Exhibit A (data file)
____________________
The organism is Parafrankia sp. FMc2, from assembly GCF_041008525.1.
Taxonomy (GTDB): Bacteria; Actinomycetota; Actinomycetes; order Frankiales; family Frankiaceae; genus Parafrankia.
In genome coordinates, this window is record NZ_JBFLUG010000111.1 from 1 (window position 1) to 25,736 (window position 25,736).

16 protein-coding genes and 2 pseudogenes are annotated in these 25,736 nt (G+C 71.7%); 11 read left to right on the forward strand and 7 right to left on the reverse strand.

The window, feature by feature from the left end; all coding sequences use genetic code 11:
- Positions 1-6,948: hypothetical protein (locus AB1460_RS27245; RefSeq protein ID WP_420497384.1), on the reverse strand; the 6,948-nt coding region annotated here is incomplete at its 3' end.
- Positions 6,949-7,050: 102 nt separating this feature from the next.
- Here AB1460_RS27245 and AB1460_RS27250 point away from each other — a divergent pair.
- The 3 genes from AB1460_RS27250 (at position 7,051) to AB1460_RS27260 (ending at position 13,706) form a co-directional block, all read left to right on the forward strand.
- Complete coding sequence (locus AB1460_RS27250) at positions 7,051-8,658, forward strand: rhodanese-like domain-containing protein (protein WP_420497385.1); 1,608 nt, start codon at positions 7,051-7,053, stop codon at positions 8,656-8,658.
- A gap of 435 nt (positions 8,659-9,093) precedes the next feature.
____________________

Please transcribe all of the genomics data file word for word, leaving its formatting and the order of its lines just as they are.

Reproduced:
The organism is Parafrankia sp. FMc2, from assembly GCF_041008525.1.
Taxonomy (GTDB): Bacteria; Actinomycetota; Actinomycetes; order Frankiales; family Frankiaceae; genus Parafrankia.
In genome coordinates, this window is record NZ_JBFLUG010000111.1 from 1 (window position 1) to 25,736 (window position 25,736).

16 protein-coding genes and 2 pseudogenes are annotated in these 25,736 nt (G+C 71.7%); 11 read left to right on the forward strand and 7 right to left on the reverse strand.

The window, feature by feature from the left end; all coding sequences use genetic code 11:
- Positions 1-6,948: hypothetical protein (locus AB1460_RS27245; RefSeq protein ID WP_420497384.1), on the reverse strand; the 6,948-nt coding region annotated here is incomplete at its 3' end.
- Positions 6,949-7,050: 102 nt separating this feature from the next.
- Here AB1460_RS27245 and AB1460_RS27250 point away from each other — a divergent pair.
- The 3 genes from AB1460_RS27250 (at position 7,051) to AB1460_RS27260 (ending at position 13,706) form a co-directional block, all read left to right on the forward strand.
- Complete coding sequence (locus AB1460_RS27250) at positions 7,051-8,658, forward strand: rhodanese-like domain-containing protein (protein WP_420497385.1); 1,608 nt, start codon at positions 7,051-7,053, stop codon at positions 8,656-8,658.
- A gap of 435 nt (positions 8,659-9,093) precedes the next feature.